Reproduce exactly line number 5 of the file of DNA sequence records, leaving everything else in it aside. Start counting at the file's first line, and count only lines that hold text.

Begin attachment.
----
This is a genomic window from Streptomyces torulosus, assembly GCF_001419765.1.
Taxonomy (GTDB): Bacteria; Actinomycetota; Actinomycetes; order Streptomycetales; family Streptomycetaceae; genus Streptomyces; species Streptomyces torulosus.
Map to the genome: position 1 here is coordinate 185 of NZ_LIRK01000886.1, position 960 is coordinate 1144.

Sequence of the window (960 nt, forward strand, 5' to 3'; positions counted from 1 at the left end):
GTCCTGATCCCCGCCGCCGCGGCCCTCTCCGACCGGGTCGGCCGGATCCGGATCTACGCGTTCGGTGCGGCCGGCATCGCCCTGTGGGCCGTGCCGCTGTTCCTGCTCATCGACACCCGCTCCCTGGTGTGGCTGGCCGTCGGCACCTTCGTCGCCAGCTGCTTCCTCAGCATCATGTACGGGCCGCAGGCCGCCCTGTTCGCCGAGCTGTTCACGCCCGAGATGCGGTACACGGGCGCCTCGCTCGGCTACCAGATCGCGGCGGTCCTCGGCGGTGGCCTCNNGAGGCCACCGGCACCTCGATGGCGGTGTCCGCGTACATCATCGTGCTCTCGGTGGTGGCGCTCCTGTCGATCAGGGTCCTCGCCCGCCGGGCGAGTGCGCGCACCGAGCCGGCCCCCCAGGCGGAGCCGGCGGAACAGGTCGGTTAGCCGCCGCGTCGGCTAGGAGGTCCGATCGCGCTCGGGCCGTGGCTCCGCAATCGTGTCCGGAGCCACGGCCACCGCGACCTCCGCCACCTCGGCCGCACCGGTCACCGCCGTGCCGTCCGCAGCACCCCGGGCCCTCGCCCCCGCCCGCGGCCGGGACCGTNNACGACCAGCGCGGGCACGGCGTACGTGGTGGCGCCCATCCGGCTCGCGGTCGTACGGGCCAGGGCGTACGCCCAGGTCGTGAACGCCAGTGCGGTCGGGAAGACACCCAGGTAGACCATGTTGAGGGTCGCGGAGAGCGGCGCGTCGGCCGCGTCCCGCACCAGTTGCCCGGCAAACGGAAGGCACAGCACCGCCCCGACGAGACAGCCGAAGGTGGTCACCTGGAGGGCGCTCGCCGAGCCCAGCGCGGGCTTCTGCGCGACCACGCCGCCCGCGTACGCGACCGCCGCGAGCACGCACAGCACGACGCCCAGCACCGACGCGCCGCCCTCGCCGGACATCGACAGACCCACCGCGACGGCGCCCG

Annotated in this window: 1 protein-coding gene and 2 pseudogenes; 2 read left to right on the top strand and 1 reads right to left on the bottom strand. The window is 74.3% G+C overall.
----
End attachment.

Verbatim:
GTCCTGATCCCCGCCGCCGCGGCCCTCTCCGACCGGGTCGGCCGGATCCGGATCTACGCGTTCGGTGCGGCCGGCATCGCCCTGTGGGCCGTGCCGCTGTTCCTGCTCATCGACACCCGCTCCCTGGTGTGGCTGGCCGTCGGCACCTTCGTCGCCAGCTGCTTCCTCAGCATCATGTACGGGCCGCAGGCCGCCCTGTTCGCCGAGCTGTTCACGCCCGAGATGCGGTACACGGGCGCCTCGCTCGGCTACCAGATCGCGGCGGTCCTCGGCGGTGGCCTCNNGAGGCCACCGGCACCTCGATGGCGGTGTCCGCGTACATCATCGTGCTCTCGGTGGTGGCGCTCCTGTCGATCAGGGTCCTCGCCCGCCGGGCGAGTGCGCGCACCGAGCCGGCCCCCCAGGCGGAGCCGGCGGAACAGGTCGGTTAGCCGCCGCGTCGGCTAGGAGGTCCGATCGCGCTCGGGCCGTGGCTCCGCAATCGTGTCCGGAGCCACGGCCACCGCGACCTCCGCCACCTCGGCCGCACCGGTCACCGCCGTGCCGTCCGCAGCACCCCGGGCCCTCGCCCCCGCCCGCGGCCGGGACCGTNNACGACCAGCGCGGGCACGGCGTACGTGGTGGCGCCCATCCGGCTCGCGGTCGTACGGGCCAGGGCGTACGCCCAGGTCGTGAACGCCAGTGCGGTCGGGAAGACACCCAGGTAGACCATGTTGAGGGTCGCGGAGAGCGGCGCGTCGGCCGCGTCCCGCACCAGTTGCCCGGCAAACGGAAGGCACAGCACCGCCCCGACGAGACAGCCGAAGGTGGTCACCTGGAGGGCGCTCGCCGAGCCCAGCGCGGGCTTCTGCGCGACCACGCCGCCCGCGTACGCGACCGCCGCGAGCACGCACAGCACGACGCCCAGCACCGACGCGCCGCCCTCGCCGGACATCGACAGACCCACCGCGACGGCGCCCG